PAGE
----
First, the trial judge must make a factual reconstruction of the scope of the prior legal representation. Second, it must be determined whether it is reasonable to infer that the confidential information allegedly given would have been given to a lawyer representing a client in those matters. Third, it must be determined whether that information is relevant to the issues raised in the litigation pending against the former client.

Id. at 255-56. Although the Seventh Circuit has not had occasion to discuss this process since 1983, it is in widespread use in the district court. E.g., Scala's Original Beef & Sausage Co. v. Alvarez, No. 09 C 7353, 2009 WL 4823916, at *2 (N.D. Ill. Dec. 10, 2009) (Dow, J.); Misiak v. Morris Material Handling, Inc., No. 07 C 6330, 2008 WL 4874178, at *2 (N.D. Ill. July 10, 2008) (Darrah, J.); Safe-T-Products, Inc. v. Learning Resources, Inc., No. 01 C 9498, 2002 WL 31386473, at *3 (N.D. Ill. Oct. 23, 2002) (Pallmeyer, J.).

Selmer represented Defendants Doroniuk and Shamah from September 2006 to April 2007 in Hegwood v. Leach, No. 04 C 7220. Hegwood, Dkt. No. 96 (Attorney Appearance); Dkt. No. 114 (Agreed Order of Dismissal). In that 2004 lawsuit, Plaintiff Talman Hegwood alleged that in December 2003, Doroniuk, Shamah, and four other police officers used excessive force, arrested him without cause, and framed him for cocaine possession. Hegwood, Dkt. No. 51 (Amended Complaint). The case eventually settled. Hegwood, Dkt. No. 112 (Release and Settlement Agreement). The allegations in Plaintiff Wade's complaint-that she was unlawfully arrested in November 2003 and framed by Defendants Doroniuk and Shamah-are substantially similar to Hegwood's. Plaintiff did not file her complaint until May 2008, more than a year after Hegwood's case had settled, but a significant portion of the conduct in each case is alleged to have occurred only weeks apart.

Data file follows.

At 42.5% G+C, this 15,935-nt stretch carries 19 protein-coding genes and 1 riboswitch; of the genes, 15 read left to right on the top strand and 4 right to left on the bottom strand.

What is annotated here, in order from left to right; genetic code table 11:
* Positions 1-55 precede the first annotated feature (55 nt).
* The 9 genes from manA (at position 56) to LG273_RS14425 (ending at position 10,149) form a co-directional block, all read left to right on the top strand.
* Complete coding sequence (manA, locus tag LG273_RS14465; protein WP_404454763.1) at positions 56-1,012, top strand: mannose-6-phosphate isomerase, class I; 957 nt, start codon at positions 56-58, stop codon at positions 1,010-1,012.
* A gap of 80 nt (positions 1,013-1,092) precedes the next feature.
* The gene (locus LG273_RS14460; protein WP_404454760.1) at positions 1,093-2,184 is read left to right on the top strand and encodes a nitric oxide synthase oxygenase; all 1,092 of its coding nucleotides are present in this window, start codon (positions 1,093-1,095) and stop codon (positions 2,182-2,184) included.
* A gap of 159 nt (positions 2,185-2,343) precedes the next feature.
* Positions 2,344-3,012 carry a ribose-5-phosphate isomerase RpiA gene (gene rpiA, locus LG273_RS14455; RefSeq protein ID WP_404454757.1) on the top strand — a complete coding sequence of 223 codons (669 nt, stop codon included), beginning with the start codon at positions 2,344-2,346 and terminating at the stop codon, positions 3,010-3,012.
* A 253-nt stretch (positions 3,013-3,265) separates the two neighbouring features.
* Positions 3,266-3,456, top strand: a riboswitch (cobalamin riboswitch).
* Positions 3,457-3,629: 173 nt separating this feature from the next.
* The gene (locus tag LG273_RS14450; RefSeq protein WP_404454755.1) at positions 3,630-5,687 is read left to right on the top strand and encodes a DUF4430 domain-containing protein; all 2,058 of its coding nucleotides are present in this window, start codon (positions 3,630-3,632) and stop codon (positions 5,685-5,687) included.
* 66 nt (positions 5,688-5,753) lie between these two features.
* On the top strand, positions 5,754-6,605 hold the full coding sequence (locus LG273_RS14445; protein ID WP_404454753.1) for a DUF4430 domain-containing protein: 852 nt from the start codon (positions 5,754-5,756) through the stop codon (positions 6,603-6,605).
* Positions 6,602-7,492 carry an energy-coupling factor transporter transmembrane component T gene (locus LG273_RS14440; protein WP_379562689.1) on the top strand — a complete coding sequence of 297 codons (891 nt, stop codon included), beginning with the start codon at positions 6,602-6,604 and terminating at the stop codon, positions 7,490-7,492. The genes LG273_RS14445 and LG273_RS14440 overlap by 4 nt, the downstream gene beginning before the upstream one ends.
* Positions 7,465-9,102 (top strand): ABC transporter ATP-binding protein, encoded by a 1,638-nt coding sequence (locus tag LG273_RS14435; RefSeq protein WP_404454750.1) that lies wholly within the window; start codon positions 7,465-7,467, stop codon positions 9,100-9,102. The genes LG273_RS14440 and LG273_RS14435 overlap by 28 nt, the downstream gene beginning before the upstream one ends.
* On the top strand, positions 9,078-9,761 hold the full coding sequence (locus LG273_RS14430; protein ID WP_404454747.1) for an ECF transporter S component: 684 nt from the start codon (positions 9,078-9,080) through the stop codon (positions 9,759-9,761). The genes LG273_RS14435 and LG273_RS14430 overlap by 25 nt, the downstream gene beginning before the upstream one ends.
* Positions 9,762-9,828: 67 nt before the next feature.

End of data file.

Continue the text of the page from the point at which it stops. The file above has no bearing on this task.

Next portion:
The second step of the inquiry is easily answered: the court finds it reasonable to infer that an attorney representing police officers accused of civil rights violations would learn confidential information about, among other things, the city's defense strategy in the course of defending the officers and ultimately negotiating a settlement agreement on their behalf. Selmer has stated that he never communicated with Doroniuk and Shamah and never learned any client confidences, (Selmer Aff., Selmer's Ex. A, ¶¶ 2-3), but whether confidential information was actually shared is irrelevant. Analytica, Inc. v. NPD Research, Inc., 708 F.2d 1263, 1266 (7th Cir. 1983).

Moving to the third step, the court concludes that the confidential information that Selmer presumably learned about the city's strategy for defending Doroniuk and Shamah is relevant to the issues raised by the present lawsuit. Selmer argues that because the two cases involve only the same type of transaction rather than the same exact transaction, they are not substantially related.